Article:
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Experiencing Christmas in the big city
December 20, 2012 - Diane Speer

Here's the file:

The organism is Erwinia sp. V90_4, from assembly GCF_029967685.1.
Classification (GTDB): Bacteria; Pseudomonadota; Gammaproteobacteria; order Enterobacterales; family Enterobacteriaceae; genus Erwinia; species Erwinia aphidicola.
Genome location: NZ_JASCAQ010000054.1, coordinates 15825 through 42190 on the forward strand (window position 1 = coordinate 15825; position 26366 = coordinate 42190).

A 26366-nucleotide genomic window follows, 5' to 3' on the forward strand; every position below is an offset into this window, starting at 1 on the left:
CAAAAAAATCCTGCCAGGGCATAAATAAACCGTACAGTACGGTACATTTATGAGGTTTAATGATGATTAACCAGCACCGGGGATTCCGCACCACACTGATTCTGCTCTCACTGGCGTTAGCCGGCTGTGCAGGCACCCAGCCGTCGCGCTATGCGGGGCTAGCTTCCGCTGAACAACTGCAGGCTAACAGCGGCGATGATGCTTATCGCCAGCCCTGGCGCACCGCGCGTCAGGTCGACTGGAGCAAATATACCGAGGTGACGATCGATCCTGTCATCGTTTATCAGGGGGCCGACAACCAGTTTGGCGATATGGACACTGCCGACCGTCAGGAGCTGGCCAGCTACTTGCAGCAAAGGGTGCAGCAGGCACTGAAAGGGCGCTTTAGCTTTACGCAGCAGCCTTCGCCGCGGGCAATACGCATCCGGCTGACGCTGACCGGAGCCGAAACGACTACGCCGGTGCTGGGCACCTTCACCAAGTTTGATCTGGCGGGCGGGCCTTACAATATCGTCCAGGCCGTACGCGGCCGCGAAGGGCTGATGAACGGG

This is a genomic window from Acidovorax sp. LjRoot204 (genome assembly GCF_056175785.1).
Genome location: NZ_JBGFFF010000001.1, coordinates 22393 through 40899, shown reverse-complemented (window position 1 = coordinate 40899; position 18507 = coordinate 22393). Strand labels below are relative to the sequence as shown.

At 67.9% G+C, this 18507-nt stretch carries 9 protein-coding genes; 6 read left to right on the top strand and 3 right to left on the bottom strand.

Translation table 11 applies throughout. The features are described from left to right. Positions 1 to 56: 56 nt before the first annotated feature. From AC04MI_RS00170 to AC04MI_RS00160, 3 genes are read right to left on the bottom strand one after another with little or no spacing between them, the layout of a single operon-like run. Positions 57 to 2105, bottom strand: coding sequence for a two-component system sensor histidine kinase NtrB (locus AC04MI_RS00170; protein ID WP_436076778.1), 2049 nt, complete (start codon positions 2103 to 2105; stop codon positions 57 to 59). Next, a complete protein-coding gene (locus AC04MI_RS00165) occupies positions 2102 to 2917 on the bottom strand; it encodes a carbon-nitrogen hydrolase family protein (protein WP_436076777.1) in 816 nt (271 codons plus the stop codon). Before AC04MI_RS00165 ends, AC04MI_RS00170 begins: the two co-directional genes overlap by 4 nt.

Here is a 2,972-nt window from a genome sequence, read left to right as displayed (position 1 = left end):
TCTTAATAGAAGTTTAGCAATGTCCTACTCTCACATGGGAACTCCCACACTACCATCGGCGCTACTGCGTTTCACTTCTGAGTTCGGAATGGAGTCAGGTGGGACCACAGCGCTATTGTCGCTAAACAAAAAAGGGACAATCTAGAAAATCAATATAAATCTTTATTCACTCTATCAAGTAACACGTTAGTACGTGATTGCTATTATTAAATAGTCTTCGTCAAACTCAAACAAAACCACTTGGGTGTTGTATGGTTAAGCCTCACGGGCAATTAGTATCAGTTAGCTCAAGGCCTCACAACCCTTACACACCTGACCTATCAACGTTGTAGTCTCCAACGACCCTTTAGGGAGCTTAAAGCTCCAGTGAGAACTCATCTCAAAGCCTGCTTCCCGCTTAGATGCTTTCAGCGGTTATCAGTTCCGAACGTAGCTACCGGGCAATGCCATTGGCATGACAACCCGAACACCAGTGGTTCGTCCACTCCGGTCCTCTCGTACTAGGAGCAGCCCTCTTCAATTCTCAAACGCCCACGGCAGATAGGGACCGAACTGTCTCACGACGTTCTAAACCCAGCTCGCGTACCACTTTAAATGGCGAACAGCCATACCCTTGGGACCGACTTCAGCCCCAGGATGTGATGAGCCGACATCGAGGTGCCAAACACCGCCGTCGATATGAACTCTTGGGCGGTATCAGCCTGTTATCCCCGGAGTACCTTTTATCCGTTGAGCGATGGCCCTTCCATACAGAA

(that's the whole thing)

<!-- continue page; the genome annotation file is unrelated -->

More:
Much as I relish Christmas in Alpena, there's something magical about experiencing a bit of the Christmas season in a big city. Thanks to a family wedding last weekend in San Francisco, my husband and I had the opportunity to take in the holiday splendor and the hustle-bustle of last minute shoppers that only a big city can afford. We hoofed it from our hotel to Union Square where the celebrated Macy's Christmas tree was larger and shinier than I'd thought possible. Along the route, we were greeted by mammoth-size Christmas bulbs (I looked like a dwarf standing next to them), another glittering tree of astronomical proportions inside Neiman Marcus and plenty of street musicians playing gay holiday carols. Yep, things sure seemed bigger and brighter in the city. Then there was the quirky side, too. Like SantaCon. Up until this point in my life, I'd never even heard of this seasonal celebration where party goers don Santa-themed costumes and embark on a pub crawl of their neighborhood bars. Apparently this event is held on the same day in big cities all over the world. The Santa wannabes we encountered in San Francisco were a lively, if not staggering, lot who came in all shapes and sizes, plus varying amounts of red dress (think skimpy and non-North Pole-like). And who wouldn't smile at a Santa clad from head to toe in blue? We came across this character in front of the Nike store near Union Square, where lots of folks were pausing to get their photos taken with him and his oversized shoe. Or how about the juxtaposition of ice skaters young and old alike twirling around a chilly rink ringed in palm trees festooned with Christmas lights? Glittering palm trees in winter - now that was a definite smiler for this Northern Michigan gal. Of course, despite all the cheerful sights and sounds, it was difficult to not also see the underbelly side of the city. Sleeping in door ways, huddled on park benches and pushing shopping carts crammed high with their life's belongings were the city's disenfranchised and homeless. They served as a very stark reminder that Christmas is not the stuff of bright lights and shiny love for many people in the world today. In the face of such sadness, it is only when I think about the essence of the Christmas story, of how the Christ child born in squalor 2,000 years ago knew rejection, poverty and pain, but who still overcame the world to teach us about love and saving grace, then and only then can I maintain my sense of wonder and hope in the season.
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